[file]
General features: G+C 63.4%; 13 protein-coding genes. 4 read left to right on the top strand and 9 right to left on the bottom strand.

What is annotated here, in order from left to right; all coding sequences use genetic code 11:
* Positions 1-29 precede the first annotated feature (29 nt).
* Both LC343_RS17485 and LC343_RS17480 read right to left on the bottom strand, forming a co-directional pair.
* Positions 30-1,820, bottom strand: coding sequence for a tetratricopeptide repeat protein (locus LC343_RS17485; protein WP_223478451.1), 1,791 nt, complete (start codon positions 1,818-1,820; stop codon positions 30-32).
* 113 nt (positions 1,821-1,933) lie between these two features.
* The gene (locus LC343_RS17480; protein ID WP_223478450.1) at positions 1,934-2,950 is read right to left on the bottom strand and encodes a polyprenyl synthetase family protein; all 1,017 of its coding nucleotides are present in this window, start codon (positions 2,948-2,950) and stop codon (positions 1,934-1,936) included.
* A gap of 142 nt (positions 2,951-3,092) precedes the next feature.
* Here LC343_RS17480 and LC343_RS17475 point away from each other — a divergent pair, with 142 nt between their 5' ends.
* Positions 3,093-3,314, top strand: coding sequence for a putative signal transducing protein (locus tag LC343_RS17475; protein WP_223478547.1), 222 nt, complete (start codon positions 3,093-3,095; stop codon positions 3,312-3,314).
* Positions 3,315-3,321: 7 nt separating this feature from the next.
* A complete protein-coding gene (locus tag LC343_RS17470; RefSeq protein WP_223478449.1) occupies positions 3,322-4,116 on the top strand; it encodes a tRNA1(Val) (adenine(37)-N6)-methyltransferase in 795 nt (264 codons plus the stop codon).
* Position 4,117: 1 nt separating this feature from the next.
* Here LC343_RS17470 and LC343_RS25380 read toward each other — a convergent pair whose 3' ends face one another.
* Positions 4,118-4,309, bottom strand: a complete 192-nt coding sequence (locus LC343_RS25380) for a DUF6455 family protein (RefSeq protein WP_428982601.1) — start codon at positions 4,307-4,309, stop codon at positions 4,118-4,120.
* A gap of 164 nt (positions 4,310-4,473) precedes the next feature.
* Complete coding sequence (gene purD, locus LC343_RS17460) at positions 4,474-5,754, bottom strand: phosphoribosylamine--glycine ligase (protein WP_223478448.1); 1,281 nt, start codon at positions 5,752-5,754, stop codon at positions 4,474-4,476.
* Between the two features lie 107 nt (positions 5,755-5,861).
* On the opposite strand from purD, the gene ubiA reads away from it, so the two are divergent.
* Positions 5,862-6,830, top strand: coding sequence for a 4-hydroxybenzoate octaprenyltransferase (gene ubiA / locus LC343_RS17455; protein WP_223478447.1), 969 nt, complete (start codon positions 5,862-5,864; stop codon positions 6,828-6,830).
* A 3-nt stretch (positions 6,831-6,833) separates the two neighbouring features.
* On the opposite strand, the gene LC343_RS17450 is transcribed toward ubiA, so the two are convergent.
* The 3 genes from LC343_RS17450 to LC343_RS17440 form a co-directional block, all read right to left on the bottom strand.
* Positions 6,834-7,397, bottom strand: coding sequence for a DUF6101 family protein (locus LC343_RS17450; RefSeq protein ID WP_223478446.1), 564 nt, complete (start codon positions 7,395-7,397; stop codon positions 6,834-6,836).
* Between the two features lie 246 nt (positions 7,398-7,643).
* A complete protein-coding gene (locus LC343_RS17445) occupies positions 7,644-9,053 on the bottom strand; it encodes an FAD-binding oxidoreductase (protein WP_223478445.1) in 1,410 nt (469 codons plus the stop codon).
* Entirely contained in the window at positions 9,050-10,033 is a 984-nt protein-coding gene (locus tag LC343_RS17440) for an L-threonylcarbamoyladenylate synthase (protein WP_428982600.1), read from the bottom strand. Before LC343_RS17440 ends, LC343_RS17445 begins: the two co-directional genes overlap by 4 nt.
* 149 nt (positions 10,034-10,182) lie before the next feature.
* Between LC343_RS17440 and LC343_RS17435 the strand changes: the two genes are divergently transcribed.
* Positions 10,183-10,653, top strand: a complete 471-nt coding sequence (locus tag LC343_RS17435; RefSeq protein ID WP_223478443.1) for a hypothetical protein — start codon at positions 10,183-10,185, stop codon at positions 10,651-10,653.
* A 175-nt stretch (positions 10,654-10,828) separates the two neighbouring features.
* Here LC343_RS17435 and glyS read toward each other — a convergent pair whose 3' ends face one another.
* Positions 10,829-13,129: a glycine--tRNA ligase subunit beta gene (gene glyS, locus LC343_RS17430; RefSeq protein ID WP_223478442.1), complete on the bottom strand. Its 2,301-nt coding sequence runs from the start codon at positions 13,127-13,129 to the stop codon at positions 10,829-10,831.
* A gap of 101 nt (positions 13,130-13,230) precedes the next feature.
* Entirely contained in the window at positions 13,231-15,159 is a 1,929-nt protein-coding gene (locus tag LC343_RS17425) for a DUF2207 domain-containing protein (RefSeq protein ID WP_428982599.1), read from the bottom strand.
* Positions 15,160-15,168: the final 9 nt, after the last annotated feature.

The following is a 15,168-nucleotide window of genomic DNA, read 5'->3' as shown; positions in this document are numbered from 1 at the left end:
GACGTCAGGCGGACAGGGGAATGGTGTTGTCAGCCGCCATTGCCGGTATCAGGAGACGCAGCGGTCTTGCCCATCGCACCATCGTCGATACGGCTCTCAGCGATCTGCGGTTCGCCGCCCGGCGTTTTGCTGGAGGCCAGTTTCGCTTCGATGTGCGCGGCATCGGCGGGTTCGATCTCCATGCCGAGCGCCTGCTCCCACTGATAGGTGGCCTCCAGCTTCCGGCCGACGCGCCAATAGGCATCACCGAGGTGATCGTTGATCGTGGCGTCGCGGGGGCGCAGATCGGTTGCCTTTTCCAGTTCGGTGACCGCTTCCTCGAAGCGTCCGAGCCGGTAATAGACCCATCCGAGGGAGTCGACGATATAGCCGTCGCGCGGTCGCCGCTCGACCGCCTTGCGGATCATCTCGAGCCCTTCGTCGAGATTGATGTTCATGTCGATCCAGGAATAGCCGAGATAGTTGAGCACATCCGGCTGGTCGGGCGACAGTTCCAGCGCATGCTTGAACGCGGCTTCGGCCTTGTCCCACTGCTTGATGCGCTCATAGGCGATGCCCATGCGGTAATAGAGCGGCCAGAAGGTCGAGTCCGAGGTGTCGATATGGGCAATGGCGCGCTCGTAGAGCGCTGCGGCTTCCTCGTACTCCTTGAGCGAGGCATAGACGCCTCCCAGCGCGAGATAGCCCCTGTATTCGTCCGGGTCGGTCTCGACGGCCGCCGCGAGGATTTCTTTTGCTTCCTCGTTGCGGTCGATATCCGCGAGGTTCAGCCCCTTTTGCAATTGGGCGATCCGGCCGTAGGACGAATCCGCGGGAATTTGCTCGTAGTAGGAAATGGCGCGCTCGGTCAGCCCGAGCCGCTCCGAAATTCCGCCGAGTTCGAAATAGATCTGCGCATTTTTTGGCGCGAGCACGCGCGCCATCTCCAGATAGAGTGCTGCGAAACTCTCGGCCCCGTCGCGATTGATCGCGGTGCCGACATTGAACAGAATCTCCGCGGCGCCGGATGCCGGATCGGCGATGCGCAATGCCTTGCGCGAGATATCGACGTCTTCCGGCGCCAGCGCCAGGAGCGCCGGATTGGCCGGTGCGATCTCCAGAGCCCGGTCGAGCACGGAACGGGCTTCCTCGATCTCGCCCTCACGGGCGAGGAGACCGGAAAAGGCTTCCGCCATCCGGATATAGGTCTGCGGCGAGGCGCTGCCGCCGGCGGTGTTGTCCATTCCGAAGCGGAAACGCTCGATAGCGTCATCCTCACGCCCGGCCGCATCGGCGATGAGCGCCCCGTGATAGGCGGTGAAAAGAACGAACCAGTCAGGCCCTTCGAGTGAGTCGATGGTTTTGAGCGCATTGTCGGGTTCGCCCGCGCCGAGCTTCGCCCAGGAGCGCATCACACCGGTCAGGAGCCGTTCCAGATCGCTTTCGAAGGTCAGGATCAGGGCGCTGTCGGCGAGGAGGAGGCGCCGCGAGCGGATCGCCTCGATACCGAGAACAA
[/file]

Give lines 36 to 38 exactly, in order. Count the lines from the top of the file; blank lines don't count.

* Positions 15,160-15,168: the final 9 nt, after the last annotated feature.

The following is a 15,168-nucleotide window of genomic DNA, read 5'->3' as shown; positions in this document are numbered from 1 at the left end:
GACGTCAGGCGGACAGGGGAATGGTGTTGTCAGCCGCCATTGCCGGTATCAGGAGACGCAGCGGTCTTGCCCATCGCACCATCGTCGATACGGCTCTCAGCGATCTGCGGTTCGCCGCCCGGCGTTTTGCTGGAGGCCAGTTTCGCTTCGATGTGCGCGGCATCGGCGGGTTCGATCTCCATGCCGAGCGCCTGCTCCCACTGATAGGTGGCCTCCAGCTTCCGGCCGACGCGCCAATAGGCATCACCGAGGTGATCGTTGATCGTGGCGTCGCGGGGGCGCAGATCGGTTGCCTTTTCCAGTTCGGTGACCGCTTCCTCGAAGCGTCCGAGCCGGTAATAGACCCATCCGAGGGAGTCGACGATATAGCCGTCGCGCGGTCGCCGCTCGACCGCCTTGCGGATCATCTCGAGCCCTTCGTCGAGATTGATGTTCATGTCGATCCAGGAATAGCCGAGATAGTTGAGCACATCCGGCTGGTCGGGCGACAGTTCCAGCGCATGCTTGAACGCGGCTTCGGCCTTGTCCCACTGCTTGATGCGCTCATAGGCGATGCCCATGCGGTAATAGAGCGGCCAGAAGGTCGAGTCCGAGGTGTCGATATGGGCAATGGCGCGCTCGTAGAGCGCTGCGGCTTCCTCGTACTCCTTGAGCGAGGCATAGACGCCTCCCAGCGCGAGATAGCCCCTGTATTCGTCCGGGTCGGTCTCGACGGCCGCCGCGAGGATTTCTTTTGCTTCCTCGTTGCGGTCGATATCCGCGAGGTTCAGCCCCTTTTGCAATTGGGCGATCCGGCCGTAGGACGAATCCGCGGGAATTTGCTCGTAGTAGGAAATGGCGCGCTCGGTCAGCCCGAGCCGCTCCGAAATTCCGCCGAGTTCGAAATAGATCTGCGCATTTTTTGGCGCGAGCACGCGCGCCATCTCCAGATAGAGTGCTGCGAAACTCTCGGCCCCGTCGCGATTGATCGCGGTGCCGACATTGAACAGAATCTCCGCGGCGCCGGATGCCGGATCGGCGATGCGCAATGCCTTGCGCGAGATATCGACGTCTTCCGGCGCCAGCGCCAGGAGCGCCGGATTGGCCGGTGCGATCTCCAGAGCCCGGTCGAGCACGGAACGGGCTTCCTCGATCTCGCCCTCACGGGCGAGGAGACCGGAAAAGGCTTCCGCCATCCGGATATAGGTCTGCGGCGAGGCGCTGCCGCCGGCGGTGTTGTCCATTCCGAAGCGGAAACGCTCGATAGCGTCATCCTCACGCCCGGCCGCATCGGCGATGAGCGCCCCGTGATAGGCGGTGAAAAGAACGAACCAGTCAGGCCCTTCGAGTGAGTCGATGGTTTTGAGCGCATTGTCGGGTTCGCCCGCGCCGAGCTTCGCCCAGGAGCGCATCACACCGGTCAGGAGCCGTTCCAGATCGCTTTCGAAGGTCAGGATCAGGGCGCTGTCGGCGAGGAGGAGGCGCCGCGAGCGGATCGCCTCGATACCGAGAACAA